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Sunday, May 30, 2021

Blaming A Referee for Losing After Posting a "Triple Single" is Not Great Leadership

Scott Foster consistently grades out as one of the NBA's top referees. He is widely respected among both current and former players; for example, retired player Richard Jefferson recently said that when he was a player for the road team Foster was a referee that he loved to see because Foster would not be swayed by the home crowd, while Kendrick Perkins noted that Foster does not let star players--like Chris Paul--get away with things that some referees overlook. Speaking of Paul, after Paul's Phoenix Suns lost 109-95 to the Lakers in game three of their first round series Paul did not take personal responsibility for his poor play. Instead, he repeatedly mentioned 11 games in a row, a not very subtle reference to Scott Foster; Paul's teams have lost the last 11 playoff games that Foster refereed. Paul is an undersized point guard whose body often gets hurt and/or wears down under the mental and physical duress of postseason play. This is predictable--I factor this into my playoff previews--and it is yet another example of why Size--Specifically, Height--Matters in the NBA.

Anyone who watches the NBA regularly knows that Chris Paul bullies referees, and that he often gets away with both illegal handchecking and flopping. Paul has been fined by the league for his derogatory comments about referees. It will be interesting to see if NBA Commissioner Adam Silver fines Paul. If Silver fails to do so, then he is tacitly granting validity to Paul's narrative that the NBA is negligently--if not willfully--assigning a biased referee to Paul's games to make sure that Paul's team loses.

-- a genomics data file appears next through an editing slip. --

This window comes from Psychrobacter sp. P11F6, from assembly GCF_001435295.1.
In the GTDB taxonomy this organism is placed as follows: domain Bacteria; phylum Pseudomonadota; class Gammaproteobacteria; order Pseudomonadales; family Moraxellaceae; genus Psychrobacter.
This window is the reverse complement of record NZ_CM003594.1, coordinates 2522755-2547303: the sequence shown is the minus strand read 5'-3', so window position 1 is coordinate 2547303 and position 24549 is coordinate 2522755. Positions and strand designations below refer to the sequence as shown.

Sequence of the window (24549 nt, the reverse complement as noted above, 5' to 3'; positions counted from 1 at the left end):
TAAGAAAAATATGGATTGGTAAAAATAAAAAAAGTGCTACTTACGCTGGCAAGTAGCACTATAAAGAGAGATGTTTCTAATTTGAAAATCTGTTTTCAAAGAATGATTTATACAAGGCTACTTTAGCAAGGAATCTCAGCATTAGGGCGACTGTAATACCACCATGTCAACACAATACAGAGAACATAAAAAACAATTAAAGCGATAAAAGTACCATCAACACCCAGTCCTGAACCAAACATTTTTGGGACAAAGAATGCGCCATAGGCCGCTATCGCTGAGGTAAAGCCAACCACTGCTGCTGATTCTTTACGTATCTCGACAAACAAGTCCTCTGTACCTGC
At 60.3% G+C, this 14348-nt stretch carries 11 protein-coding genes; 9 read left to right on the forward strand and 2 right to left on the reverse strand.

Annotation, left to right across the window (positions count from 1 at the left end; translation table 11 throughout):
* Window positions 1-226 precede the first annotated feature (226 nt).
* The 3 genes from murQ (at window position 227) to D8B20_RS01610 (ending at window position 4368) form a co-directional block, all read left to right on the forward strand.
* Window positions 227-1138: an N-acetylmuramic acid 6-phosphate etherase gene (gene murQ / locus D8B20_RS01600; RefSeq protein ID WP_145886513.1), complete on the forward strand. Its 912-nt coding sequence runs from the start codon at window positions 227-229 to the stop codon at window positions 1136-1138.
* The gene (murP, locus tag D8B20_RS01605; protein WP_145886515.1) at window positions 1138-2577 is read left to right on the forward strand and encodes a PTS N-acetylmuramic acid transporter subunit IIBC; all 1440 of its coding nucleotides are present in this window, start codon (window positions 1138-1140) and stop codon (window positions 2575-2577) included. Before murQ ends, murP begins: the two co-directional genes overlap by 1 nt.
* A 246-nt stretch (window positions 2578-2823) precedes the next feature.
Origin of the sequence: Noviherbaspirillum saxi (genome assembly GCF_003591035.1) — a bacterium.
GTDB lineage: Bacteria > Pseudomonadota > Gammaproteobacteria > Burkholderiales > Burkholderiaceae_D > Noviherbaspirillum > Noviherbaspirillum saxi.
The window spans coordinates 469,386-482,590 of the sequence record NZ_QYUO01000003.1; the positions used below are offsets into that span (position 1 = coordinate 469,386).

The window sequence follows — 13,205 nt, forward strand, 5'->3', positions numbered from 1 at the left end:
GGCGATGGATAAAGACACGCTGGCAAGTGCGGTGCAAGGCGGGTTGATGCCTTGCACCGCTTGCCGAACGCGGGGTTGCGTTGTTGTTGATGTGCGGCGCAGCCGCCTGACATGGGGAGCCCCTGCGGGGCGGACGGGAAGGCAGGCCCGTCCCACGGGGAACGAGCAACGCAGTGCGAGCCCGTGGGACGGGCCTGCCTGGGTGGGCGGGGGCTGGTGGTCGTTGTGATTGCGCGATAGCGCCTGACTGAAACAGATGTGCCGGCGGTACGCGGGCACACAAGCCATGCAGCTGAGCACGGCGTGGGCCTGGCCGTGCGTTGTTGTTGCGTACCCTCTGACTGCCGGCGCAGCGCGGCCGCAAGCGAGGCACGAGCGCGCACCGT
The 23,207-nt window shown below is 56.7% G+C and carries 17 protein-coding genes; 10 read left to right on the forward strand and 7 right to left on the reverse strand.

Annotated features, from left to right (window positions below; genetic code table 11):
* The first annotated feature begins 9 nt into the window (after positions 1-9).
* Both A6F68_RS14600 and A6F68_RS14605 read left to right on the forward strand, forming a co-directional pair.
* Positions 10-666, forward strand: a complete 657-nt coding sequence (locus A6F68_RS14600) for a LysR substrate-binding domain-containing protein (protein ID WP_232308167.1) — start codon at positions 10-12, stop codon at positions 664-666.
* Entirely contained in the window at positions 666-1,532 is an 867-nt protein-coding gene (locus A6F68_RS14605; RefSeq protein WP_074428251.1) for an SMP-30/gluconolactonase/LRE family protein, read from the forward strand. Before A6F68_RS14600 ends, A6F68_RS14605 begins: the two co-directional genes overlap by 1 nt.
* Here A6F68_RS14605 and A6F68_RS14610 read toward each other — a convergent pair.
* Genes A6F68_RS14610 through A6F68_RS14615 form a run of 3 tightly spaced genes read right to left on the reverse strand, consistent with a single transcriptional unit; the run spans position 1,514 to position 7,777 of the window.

Paul is often called the best leader in the NBA, and he is the current President of the NBA Players Association. Paul is attacking the credibility of an employer who pays him millions of dollars per year as part of a multi-billion dollar business that is based in no small part on the credibility of the competition between teams; without that credibility, the NBA is not in the sports business but rather in show business (maybe that business model would still work--it has worked for pro wrestling for decades--but that has never been the NBA's business model, and fans of pure basketball would be repulsed if the outcomes of games were proved to be predetermined). 

It must also be mentioned that Paul's comments are not only an attack on the NBA's credibility but a deflection of personal responsibility for his second seeded Suns trailing 2-1 against the seventh seeded Lakers.

Here are Paul's numbers in the first three games:

Game 1: Seven points, eight assists, four rebounds, 3-8 field goal shooting, +6 plus/minus in 36 minutes in a nine point win.

Game 2: Six points, five assists, three rebounds, 2-5 field goal shooting, -2 plus/minus in 23 minutes in a seven point loss.

Game 3: seven points, six assists, five rebounds, 3-8 field goal shooting, -20 plus/minus in 27 minutes in a 14 point loss.

"But Chris Paul is bravely playing hurt!" you may exclaim. First, LeBron James and Anthony Davis--among other players on both teams--are also playing hurt. Many, if not most, NBA players are playing hurt by the time the playoffs begin. Second, if Paul is so hurt that he cannot shoot, cannot make plays at his normal rate, and is consistently a member of underperforming lineups (i.e., the Suns are playing better this series when he is not in the game) then either the coach should bench him or Paul, who is described as a great leader who cares about team success, should take the burden off of the coach by admitting, "Hey coach, I am just not healthy enough to play at a level that will help the team."

Great leaders do not attack the credibility of the business that feeds their families. Great leaders do not insist on playing if their level of play is harming the team.